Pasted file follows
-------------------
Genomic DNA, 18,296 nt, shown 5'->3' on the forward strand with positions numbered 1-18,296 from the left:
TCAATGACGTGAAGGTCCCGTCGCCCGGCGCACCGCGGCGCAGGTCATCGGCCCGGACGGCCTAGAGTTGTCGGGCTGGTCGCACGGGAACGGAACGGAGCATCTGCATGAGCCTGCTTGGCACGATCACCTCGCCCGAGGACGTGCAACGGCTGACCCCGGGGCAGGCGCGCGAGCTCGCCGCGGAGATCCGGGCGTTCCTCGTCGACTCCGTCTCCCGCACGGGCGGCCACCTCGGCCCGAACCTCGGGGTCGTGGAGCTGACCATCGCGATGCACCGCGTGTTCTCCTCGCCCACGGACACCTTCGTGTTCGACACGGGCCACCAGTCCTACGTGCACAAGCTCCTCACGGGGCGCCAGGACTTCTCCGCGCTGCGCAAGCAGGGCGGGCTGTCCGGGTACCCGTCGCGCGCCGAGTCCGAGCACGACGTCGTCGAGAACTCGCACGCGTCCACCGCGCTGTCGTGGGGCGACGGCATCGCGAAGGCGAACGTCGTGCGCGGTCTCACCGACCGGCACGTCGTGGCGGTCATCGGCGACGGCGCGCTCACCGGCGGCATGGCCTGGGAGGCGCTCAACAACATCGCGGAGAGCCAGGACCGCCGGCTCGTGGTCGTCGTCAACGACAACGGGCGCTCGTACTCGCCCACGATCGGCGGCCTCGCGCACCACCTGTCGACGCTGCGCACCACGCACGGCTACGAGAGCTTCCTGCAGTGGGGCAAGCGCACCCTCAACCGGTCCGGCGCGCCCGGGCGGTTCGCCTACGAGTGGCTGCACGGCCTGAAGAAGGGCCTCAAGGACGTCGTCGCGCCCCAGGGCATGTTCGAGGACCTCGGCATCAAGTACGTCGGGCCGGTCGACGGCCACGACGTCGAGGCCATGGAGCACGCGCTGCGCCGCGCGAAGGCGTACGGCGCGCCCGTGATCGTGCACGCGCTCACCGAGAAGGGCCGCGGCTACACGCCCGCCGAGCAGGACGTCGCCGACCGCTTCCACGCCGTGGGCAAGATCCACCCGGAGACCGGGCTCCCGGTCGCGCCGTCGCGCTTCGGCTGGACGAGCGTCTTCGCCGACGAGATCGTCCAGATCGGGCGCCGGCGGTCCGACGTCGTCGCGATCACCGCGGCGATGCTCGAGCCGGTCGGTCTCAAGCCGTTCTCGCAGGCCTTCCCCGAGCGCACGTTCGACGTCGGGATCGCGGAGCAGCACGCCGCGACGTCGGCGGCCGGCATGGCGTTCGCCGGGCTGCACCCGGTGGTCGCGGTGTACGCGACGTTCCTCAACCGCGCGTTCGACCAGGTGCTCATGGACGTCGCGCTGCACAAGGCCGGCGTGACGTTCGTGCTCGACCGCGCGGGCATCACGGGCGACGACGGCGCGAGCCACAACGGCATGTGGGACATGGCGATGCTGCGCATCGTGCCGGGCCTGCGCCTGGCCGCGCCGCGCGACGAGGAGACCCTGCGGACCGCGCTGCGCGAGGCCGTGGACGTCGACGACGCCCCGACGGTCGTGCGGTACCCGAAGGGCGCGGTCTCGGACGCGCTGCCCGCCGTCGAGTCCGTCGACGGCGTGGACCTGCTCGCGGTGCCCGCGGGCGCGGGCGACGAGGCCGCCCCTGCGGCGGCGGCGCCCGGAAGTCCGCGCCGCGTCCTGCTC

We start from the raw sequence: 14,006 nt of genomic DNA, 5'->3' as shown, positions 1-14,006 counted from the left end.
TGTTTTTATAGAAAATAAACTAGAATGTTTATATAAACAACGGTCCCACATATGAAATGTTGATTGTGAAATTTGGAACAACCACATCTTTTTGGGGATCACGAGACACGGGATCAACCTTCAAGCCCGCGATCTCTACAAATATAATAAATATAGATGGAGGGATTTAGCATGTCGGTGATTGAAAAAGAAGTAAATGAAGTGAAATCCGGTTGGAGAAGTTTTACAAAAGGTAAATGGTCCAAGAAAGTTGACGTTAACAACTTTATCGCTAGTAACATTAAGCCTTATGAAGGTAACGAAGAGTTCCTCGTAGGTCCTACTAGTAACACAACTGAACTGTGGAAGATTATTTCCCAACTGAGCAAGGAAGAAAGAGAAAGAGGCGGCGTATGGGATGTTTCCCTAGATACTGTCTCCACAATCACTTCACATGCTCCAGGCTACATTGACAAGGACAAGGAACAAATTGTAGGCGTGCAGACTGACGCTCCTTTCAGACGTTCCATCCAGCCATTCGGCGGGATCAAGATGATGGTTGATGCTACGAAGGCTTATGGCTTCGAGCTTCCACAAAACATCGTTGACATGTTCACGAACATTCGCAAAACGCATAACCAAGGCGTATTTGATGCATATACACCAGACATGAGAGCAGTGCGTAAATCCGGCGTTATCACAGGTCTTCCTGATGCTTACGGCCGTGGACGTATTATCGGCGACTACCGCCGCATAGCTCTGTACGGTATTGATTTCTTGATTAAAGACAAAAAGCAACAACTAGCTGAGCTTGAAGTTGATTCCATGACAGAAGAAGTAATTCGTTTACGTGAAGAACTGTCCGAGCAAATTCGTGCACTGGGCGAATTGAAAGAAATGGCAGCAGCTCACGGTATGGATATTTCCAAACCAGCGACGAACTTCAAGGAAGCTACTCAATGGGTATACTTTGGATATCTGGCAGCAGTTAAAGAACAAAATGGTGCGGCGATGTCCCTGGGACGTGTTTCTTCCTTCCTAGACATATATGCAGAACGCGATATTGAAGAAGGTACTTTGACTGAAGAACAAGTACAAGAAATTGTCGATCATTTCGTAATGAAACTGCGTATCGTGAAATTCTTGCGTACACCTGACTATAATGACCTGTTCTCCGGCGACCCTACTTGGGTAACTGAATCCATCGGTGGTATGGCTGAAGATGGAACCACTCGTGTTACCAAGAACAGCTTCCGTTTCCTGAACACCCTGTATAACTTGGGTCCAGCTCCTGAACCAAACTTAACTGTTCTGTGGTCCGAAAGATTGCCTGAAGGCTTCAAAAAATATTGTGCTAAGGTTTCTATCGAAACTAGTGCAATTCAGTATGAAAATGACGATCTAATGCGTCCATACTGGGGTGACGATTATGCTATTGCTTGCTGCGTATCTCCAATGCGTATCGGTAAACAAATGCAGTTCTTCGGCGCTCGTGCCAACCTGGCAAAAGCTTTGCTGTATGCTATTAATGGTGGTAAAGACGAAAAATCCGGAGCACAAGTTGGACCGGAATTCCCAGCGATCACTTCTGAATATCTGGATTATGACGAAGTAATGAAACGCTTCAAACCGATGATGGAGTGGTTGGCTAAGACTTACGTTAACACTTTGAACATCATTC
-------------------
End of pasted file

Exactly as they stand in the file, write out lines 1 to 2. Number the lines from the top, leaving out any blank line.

Genomic DNA, 18,296 nt, shown 5'->3' on the forward strand with positions numbered 1-18,296 from the left:
TCAATGACGTGAAGGTCCCGTCGCCCGGCGCACCGCGGCGCAGGTCATCGGCCCGGACGGCCTAGAGTTGTCGGGCTGGTCGCACGGGAACGGAACGGAGCATCTGCATGAGCCTGCTTGGCACGATCACCTCGCCCGAGGACGTGCAACGGCTGACCCCGGGGCAGGCGCGCGAGCTCGCCGCGGAGATCCGGGCGTTCCTCGTCGACTCCGTCTCCCGCACGGGCGGCCACCTCGGCCCGAACCTCGGGGTCGTGGAGCTGACCATCGCGATGCACCGCGTGTTCTCCTCGCCCACGGACACCTTCGTGTTCGACACGGGCCACCAGTCCTACGTGCACAAGCTCCTCACGGGGCGCCAGGACTTCTCCGCGCTGCGCAAGCAGGGCGGGCTGTCCGGGTACCCGTCGCGCGCCGAGTCCGAGCACGACGTCGTCGAGAACTCGCACGCGTCCACCGCGCTGTCGTGGGGCGACGGCATCGCGAAGGCGAACGTCGTGCGCGGTCTCACCGACCGGCACGTCGTGGCGGTCATCGGCGACGGCGCGCTCACCGGCGGCATGGCCTGGGAGGCGCTCAACAACATCGCGGAGAGCCAGGACCGCCGGCTCGTGGTCGTCGTCAACGACAACGGGCGCTCGTACTCGCCCACGATCGGCGGCCTCGCGCACCACCTGTCGACGCTGCGCACCACGCACGGCTACGAGAGCTTCCTGCAGTGGGGCAAGCGCACCCTCAACCGGTCCGGCGCGCCCGGGCGGTTCGCCTACGAGTGGCTGCACGGCCTGAAGAAGGGCCTCAAGGACGTCGTCGCGCCCCAGGGCATGTTCGAGGACCTCGGCATCAAGTACGTCGGGCCGGTCGACGGCCACGACGTCGAGGCCATGGAGCACGCGCTGCGCCGCGCGAAGGCGTACGGCGCGCCCGTGATCGTGCACGCGCTCACCGAGAAGGGCCGCGGCTACACGCCCGCCGAGCAGGACGTCGCCGACCGCTTCCACGCCGTGGGCAAGATCCACCCGGAGACCGGGCTCCCGGTCGCGCCGTCGCGCTTCGGCTGGACGAGCGTCTTCGCCGACGAGATCGTCCAGATCGGGCGCCGGCGGTCCGACGTCGTCGCGATCACCGCGGCGATGCTCGAGCCGGTCGGTCTCAAGCCGTTCTCGCAGGCCTTCCCCGAGCGCACGTTCGACGTCGGGATCGCGGAGCAGCACGCCGCGACGTCGGCGGCCGGCATGGCGTTCGCCGGGCTGCACCCGGTGGTCGCGGTGTACGCGACGTTCCTCAACCGCGCGTTCGACCAGGTGCTCATGGACGTCGCGCTGCACAAGGCCGGCGTGACGTTCGTGCTCGACCGCGCGGGCATCACGGGCGACGACGGCGCGAGCCACAACGGCATGTGGGACATGGCGATGCTGCGCATCGTGCCGGGCCTGCGCCTGGCCGCGCCGCGCGACGAGGAGACCCTGCGGACCGCGCTGCGCGAGGCCGTGGACGTCGACGACGCCCCGACGGTCGTGCGGTACCCGAAGGGCGCGGTCTCGGACGCGCTGCCCGCCGTCGAGTCCGTCGACGGCGTGGACCTGCTCGCGGTGCCCGCGGGCGCGGGCGACGAGGCCGCCCCTGCGGCGGCGGCGCCCGGAAGTCCGCGCCGCGTCCTGCTC